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Honda is buying back faulty Takata airbags from junkyards around the country to make sure they don't go into vehicles that are still on the road.

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Cyclocross, like soccer, is a primarily known as a European discipline, a wintertime endeavor with its own stars that takes over while the big-name road racing season goes on its ever shorter cold-season respite. Like soccer, we have our own cyclocross races here, and one of them is the Bilenky Junkyard 'Cross in Philadelphia, put on by Bilenky Cycle Works.

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Cars are becoming less and less of a disposable item, according to a report from The Detroit Free Press. The average age of the 247 million cars and trucks in the US fleet is now up to 11.4 years, an increase of two full years since 2007 and 0.2 years since 2012. The newspaper spoke with Mark Seng, vice president of industry research firm Polk, who cited consumers' desire to avoid monthly payments and the ever-improving quality of mainstream cars and trucks as reasons for the increased age.

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Fans of classic Volkswagen iron may want to look away. This video is not for the faint of heart if you are an 80s car fan, either. It contains graphic documentation of vehicular abuse on an unprecedented level. A group of ruthless youngsters absolutely destroy every bit of glass in this Mark II GTI. It's appalling.

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We certainly understand the need to scrap older vehicles. Not only is it impractical to preserve every car that's ever been built, but why would you want to? That said, decisions to destroy old cars, whether under the auspices of a government program like Cash For Clunkers or by profit motive at an automotive recycler, should be made by informed individuals. That way, vehicles that may have potential as collectibles don't unnecessarily vanish.

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If you've watched any of the news coverage of the Japan earthquake, you've likely seen the tsunami footage showing cars being tossed around like Hot Wheels. The waterlogged vehicles number in the thousands, and the Japanese government has a big task in cleaning up the mess.

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The ramifications of America's. Cash for Clunkers program are still being figured out – which isn't all that surprising given that a total of 700,000 or so sales totaling $2.877 billion were processed in just one month. And besides facing the unfortunate lack of suitable demolition derby material, scrapyards are reportedly finding themselves ill-equipped to deal with all the junked iron sitting behind their barbed-wire fences.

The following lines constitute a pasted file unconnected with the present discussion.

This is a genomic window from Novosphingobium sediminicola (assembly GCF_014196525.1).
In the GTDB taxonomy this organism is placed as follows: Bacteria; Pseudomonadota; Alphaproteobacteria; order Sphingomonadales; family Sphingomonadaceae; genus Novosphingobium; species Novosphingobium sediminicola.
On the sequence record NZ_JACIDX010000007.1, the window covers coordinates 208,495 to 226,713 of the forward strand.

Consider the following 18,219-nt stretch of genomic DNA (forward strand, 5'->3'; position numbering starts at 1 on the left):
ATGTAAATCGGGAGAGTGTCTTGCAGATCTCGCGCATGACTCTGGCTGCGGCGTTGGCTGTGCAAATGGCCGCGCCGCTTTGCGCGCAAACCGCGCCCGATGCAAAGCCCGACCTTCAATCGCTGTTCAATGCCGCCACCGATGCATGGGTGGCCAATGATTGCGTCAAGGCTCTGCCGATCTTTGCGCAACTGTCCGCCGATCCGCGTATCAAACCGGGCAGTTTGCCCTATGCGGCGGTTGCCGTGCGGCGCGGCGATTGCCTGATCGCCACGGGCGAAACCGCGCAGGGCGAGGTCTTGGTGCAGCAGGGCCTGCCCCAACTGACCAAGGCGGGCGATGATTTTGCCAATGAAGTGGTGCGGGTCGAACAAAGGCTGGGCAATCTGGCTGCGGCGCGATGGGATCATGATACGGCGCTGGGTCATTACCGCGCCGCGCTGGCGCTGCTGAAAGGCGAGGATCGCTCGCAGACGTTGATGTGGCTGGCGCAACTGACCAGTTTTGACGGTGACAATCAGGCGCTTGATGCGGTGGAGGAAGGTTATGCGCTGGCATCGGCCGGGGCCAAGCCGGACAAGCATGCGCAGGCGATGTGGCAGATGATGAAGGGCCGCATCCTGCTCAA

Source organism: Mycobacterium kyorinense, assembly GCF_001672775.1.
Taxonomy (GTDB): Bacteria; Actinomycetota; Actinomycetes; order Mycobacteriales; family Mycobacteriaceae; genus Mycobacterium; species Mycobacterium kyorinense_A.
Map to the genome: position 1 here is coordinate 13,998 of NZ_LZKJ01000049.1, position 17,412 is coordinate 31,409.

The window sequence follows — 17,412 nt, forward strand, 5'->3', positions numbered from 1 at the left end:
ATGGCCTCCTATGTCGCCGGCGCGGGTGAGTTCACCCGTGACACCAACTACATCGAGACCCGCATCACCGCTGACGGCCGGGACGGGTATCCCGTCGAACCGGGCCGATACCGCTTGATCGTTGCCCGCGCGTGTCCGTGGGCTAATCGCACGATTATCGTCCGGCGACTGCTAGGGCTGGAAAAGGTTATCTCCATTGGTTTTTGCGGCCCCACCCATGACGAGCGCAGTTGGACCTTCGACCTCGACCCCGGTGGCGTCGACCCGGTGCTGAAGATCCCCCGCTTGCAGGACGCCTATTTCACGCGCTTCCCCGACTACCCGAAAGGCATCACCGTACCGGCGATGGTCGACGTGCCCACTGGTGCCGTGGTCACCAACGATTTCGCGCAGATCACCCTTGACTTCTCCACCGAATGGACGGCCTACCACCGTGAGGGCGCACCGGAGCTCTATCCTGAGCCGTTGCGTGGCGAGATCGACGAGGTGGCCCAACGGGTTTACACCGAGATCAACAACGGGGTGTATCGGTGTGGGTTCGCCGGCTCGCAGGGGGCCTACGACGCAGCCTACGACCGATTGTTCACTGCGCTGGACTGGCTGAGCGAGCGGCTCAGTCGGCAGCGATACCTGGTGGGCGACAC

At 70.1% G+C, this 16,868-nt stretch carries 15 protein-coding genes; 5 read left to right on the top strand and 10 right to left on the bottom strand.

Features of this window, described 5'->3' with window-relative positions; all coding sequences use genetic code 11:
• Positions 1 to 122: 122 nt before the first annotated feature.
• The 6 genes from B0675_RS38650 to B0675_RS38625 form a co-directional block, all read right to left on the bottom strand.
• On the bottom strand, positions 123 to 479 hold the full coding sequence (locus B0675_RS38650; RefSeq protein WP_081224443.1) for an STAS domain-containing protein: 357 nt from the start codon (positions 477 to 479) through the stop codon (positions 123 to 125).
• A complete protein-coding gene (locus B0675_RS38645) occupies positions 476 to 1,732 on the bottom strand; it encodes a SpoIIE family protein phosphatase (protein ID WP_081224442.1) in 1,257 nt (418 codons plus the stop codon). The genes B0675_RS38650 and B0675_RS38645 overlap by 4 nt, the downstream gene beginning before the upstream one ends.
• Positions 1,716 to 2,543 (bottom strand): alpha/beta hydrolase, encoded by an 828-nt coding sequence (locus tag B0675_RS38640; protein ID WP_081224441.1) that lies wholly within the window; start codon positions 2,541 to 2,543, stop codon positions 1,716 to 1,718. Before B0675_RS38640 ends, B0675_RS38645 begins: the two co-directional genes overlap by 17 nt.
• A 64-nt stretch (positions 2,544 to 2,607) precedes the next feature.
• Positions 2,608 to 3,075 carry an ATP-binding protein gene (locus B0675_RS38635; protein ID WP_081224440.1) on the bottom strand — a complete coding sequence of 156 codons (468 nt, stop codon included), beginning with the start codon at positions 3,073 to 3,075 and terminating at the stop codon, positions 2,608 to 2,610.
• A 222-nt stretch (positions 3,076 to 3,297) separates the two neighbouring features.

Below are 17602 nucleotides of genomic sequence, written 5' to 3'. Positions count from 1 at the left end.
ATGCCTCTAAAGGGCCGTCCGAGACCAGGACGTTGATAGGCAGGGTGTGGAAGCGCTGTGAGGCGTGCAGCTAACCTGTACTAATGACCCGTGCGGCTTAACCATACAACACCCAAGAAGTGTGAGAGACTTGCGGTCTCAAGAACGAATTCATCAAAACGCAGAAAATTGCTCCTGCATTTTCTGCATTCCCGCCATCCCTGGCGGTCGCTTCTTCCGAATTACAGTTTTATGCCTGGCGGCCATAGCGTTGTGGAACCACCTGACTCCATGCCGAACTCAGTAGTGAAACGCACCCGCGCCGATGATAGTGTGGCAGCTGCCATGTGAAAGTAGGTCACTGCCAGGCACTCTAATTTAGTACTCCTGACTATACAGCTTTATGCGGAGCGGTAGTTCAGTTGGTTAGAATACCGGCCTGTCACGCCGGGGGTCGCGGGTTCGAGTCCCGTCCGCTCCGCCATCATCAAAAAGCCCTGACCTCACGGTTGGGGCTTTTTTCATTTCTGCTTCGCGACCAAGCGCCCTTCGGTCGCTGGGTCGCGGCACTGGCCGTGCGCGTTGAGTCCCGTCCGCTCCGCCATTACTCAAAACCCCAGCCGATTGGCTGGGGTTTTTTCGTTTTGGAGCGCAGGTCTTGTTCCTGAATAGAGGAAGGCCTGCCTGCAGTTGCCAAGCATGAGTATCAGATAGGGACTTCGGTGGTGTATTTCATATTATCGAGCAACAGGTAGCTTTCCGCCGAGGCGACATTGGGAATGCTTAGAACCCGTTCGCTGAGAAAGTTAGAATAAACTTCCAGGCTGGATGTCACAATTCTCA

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Inaugural 24 Hours of LeMons LA Scanbenger Hunt - click above for high-res gallery

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Old-style junkyards have themselves become an endangered species, but catch a glimpse of one, and the impression it leaves is that of decay. Rows of cars, with cataract headlamps and big chrome teeth missing from their grilles, slowly sink into the earth while corrosion returns the metal to a more elemental state. While more ancient vehciles might decompose away to nothingness, modern cars are filled with materials that just won't go away. That's not to say Neff's SHO will be recognizable as any

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Pop Quiz time! What's the most recycled product in the U.S.?

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Whenever we calculate things on a global scale, the numbers get unwieldy. I mean, who can really imagine 6+ billion people or just how many gallons of water make up the oceans? A number that might be a little easier to wrap our heads around is this one: 3.65 billion tons of scrap.

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It's not often that a project of this magnitude crosses our computer screens. Say what you will about our friends over at Jalopnik (even you, Wert) -- they know the true meaning of "automotive enthusiast."

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var digg_url = 'http://digg.com/motorsport/BUSTED_Canada_s_Largest_Chop_Shop_Caught_with_700_Stolen_Cars'; For years, gearheads have made some extra coin buying junk cars like Mustangs and Chevelles, taking them apart, then selling their still-working parts on resale sites like eBay. This is also what happens in chop houses around the globe, except instead of buying junkers, they simply steal very valuable vehicles, then remove brake rotors, tires, engines, transmissions, airbags, and anythin

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While it is perhaps not terribly far-fetched to think that there are folks who like the Pacer, this just seems like an unhealthy attachement. In the process of keeping his own very fine looking '76 alive, Curt Uhrin felt guilty about just stripping bits off those cars that gave their lives so that his may live on. Guilty enough, in fact, to create a website devoted to keeping their memories alive. Curt took pictures of the junkyard cars as they lay in state and wrote wistful descriptions that ma

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